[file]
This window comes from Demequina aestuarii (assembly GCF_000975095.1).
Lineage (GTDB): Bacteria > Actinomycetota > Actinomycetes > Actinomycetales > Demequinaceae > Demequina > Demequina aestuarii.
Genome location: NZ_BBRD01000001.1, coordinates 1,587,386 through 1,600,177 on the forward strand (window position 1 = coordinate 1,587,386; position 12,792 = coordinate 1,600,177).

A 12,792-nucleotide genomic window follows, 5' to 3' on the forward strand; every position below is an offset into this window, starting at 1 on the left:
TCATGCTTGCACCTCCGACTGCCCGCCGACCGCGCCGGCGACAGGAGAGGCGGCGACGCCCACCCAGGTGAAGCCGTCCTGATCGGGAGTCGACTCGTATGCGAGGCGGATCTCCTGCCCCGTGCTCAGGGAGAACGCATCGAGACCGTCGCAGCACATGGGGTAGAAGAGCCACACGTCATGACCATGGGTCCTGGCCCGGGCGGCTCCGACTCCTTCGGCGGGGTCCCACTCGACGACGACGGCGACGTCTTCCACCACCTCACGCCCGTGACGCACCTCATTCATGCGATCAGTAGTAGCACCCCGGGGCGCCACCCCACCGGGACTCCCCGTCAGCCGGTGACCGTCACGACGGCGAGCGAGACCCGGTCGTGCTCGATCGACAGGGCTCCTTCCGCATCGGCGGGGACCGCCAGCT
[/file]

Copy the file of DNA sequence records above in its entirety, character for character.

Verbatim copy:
This window comes from Demequina aestuarii (assembly GCF_000975095.1).
Lineage (GTDB): Bacteria > Actinomycetota > Actinomycetes > Actinomycetales > Demequinaceae > Demequina > Demequina aestuarii.
Genome location: NZ_BBRD01000001.1, coordinates 1,587,386 through 1,600,177 on the forward strand (window position 1 = coordinate 1,587,386; position 12,792 = coordinate 1,600,177).

A 12,792-nucleotide genomic window follows, 5' to 3' on the forward strand; every position below is an offset into this window, starting at 1 on the left:
TCATGCTTGCACCTCCGACTGCCCGCCGACCGCGCCGGCGACAGGAGAGGCGGCGACGCCCACCCAGGTGAAGCCGTCCTGATCGGGAGTCGACTCGTATGCGAGGCGGATCTCCTGCCCCGTGCTCAGGGAGAACGCATCGAGACCGTCGCAGCACATGGGGTAGAAGAGCCACACGTCATGACCATGGGTCCTGGCCCGGGCGGCTCCGACTCCTTCGGCGGGGTCCCACTCGACGACGACGGCGACGTCTTCCACCACCTCACGCCCGTGACGCACCTCATTCATGCGATCAGTAGTAGCACCCCGGGGCGCCACCCCACCGGGACTCCCCGTCAGCCGGTGACCGTCACGACGGCGAGCGAGACCCGGTCGTGCTCGATCGACAGGGCTCCTTCCGCATCGGCGGGGACCGCCAGCT